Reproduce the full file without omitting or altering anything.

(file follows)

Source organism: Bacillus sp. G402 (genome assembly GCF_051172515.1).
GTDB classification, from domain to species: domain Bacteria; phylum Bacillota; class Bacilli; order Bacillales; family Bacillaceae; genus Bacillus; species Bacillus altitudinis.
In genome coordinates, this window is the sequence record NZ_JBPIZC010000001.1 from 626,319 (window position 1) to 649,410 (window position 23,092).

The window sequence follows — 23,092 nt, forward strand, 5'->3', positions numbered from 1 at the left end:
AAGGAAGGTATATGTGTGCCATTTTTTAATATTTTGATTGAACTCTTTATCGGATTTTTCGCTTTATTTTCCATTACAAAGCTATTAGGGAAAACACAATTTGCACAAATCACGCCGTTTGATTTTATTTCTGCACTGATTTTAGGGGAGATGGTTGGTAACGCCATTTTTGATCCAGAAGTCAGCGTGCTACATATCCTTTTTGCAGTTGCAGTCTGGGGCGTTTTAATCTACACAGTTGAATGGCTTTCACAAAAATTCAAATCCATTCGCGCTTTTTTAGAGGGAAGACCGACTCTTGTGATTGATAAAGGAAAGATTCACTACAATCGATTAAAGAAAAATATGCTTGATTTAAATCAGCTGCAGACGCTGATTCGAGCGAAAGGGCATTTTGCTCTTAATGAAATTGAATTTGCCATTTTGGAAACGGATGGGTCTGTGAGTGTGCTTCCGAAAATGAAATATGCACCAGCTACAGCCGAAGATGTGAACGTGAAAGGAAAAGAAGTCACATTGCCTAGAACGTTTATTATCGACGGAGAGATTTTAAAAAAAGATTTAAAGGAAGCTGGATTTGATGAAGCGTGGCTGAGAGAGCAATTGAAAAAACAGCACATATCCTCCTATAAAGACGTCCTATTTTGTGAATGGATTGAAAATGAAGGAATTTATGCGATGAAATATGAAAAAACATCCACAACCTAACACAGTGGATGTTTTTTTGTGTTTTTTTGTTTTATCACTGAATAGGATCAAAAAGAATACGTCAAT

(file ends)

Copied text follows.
Source organism: Bacillus sp. G402 (genome assembly GCF_051172515.1).
GTDB classification, from domain to species: domain Bacteria; phylum Bacillota; class Bacilli; order Bacillales; family Bacillaceae; genus Bacillus; species Bacillus altitudinis.
In genome coordinates, this window is the sequence record NZ_JBPIZC010000001.1 from 626,319 (window position 1) to 649,410 (window position 23,092).

The window sequence follows — 23,092 nt, forward strand, 5'->3', positions numbered from 1 at the left end:
AAGGAAGGTATATGTGTGCCATTTTTTAATATTTTGATTGAACTCTTTATCGGATTTTTCGCTTTATTTTCCATTACAAAGCTATTAGGGAAAACACAATTTGCACAAATCACGCCGTTTGATTTTATTTCTGCACTGATTTTAGGGGAGATGGTTGGTAACGCCATTTTTGATCCAGAAGTCAGCGTGCTACATATCCTTTTTGCAGTTGCAGTCTGGGGCGTTTTAATCTACACAGTTGAATGGCTTTCACAAAAATTCAAATCCATTCGCGCTTTTTTAGAGGGAAGACCGACTCTTGTGATTGATAAAGGAAAGATTCACTACAATCGATTAAAGAAAAATATGCTTGATTTAAATCAGCTGCAGACGCTGATTCGAGCGAAAGGGCATTTTGCTCTTAATGAAATTGAATTTGCCATTTTGGAAACGGATGGGTCTGTGAGTGTGCTTCCGAAAATGAAATATGCACCAGCTACAGCCGAAGATGTGAACGTGAAAGGAAAAGAAGTCACATTGCCTAGAACGTTTATTATCGACGGAGAGATTTTAAAAAAAGATTTAAAGGAAGCTGGATTTGATGAAGCGTGGCTGAGAGAGCAATTGAAAAAACAGCACATATCCTCCTATAAAGACGTCCTATTTTGTGAATGGATTGAAAATGAAGGAATTTATGCGATGAAATATGAAAAAACATCCACAACCTAACACAGTGGATGTTTTTTTGTGTTTTTTTGTTTTATCACTGAATAGGATCAAAAAGAATACGTCAAT